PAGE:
Craig Counsell is not a normal manager. Earlier this week, Counsell was named the new manager of the Milwaukee Brewers after Ron Roenicke was fired. Counsell is 44 years old and a former utility infielder for the team; before this week, he had never managed at any level. But what’s most surprising — and what makes him atypical — is that Counsell only hung up his spikes four years ago.
Since the early days of baseball, the population of managers who were former MLB players1 has been getting older and further removed from their playing days.2 That’s partly because player-managers went extinct, but the pattern continued even after Pete Rose, the last player-manager, left baseball. In 2011, the trend hit its peak, with the average manager-who-used-to-be-a-player more than 23.5 years removed from the end of his major-league playing career.
Now, though, young managers are experiencing a mini-boom. Counsell is a good example: He didn’t pay his dues in the traditional manner, working his way up through the minors like Joe Maddon or serving as apprentice to an established coach, like Don Mattingly did with Joe Torre. He spent the four years after his playing career working in the Brewers’ front office as a special assistant to General Manager Doug Melvin.
Three years ago, the St. Louis Cardinals’ Mike Matheny was the new kid on the block only six years after he retired. One year later, the Detroit Tigers hired Brad Ausmus, three years off his last appearance in the majors. Similarly, last year the Tampa Bay Rays hired Kevin Cash to fill Joe Maddon’s vacated position, four years after Cash had last played for the Boston Red Sox. Thanks to all these greenhorns, the average manager was only 18.5 years removed from his playing career in 2014, five years less than in 2011. This is the largest three-year shift in manager experience levels since 1950, when managerial positions varied rapidly. We may be seeing a historic inflection point.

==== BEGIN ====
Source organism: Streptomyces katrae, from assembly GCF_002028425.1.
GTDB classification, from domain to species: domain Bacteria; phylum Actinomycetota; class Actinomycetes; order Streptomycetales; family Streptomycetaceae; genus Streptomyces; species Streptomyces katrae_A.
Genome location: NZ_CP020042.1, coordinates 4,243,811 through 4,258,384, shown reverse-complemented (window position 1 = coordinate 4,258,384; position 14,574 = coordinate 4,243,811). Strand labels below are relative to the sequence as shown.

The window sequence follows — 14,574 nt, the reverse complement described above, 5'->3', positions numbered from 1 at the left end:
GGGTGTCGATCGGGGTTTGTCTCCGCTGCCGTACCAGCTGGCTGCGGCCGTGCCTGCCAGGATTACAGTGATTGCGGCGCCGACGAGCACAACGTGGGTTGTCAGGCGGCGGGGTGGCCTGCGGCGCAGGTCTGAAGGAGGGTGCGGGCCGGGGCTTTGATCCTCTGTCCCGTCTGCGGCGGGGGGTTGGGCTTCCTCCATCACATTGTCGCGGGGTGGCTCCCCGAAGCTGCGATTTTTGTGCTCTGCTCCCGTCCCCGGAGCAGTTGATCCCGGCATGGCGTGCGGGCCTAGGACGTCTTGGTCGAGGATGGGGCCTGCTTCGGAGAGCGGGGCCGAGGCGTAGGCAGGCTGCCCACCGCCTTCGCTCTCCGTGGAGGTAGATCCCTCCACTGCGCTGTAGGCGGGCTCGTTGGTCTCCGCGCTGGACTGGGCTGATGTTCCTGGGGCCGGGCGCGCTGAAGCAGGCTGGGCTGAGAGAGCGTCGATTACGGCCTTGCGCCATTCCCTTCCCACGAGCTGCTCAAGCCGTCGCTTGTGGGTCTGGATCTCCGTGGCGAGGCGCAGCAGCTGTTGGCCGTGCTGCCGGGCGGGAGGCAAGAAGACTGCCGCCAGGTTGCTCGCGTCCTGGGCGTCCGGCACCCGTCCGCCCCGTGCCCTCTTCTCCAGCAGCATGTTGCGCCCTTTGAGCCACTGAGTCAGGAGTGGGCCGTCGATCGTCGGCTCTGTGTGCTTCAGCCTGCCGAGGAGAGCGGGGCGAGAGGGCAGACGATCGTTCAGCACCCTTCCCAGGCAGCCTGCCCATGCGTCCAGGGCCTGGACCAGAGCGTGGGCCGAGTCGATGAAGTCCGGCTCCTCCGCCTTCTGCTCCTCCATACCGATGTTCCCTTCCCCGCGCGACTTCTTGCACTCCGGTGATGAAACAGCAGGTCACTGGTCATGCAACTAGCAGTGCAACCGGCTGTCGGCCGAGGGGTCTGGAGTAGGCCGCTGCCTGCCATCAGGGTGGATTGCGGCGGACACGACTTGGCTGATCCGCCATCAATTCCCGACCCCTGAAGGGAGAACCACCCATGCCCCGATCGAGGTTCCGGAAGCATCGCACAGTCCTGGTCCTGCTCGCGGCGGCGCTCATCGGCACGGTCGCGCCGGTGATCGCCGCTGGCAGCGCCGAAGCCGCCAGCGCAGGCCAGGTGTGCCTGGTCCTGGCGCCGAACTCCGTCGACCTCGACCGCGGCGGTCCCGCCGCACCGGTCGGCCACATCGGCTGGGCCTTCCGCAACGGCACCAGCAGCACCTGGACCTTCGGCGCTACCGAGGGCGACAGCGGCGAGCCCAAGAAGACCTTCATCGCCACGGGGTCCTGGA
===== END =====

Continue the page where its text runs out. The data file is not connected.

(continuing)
So despite the long-term trend, the ranks of baseball’s managers have been given a recent infusion of youth. We’ll need more data before we can tell if these counterexamples are part of a genuine reversal of a century-long progression or just a handful of qualified youngsters who happened to come on the market at the same time. If the swing toward recently retired players holds, we’ll have to face the intriguing and as-yet-unanswered question of why front offices suddenly prefer youth over experience.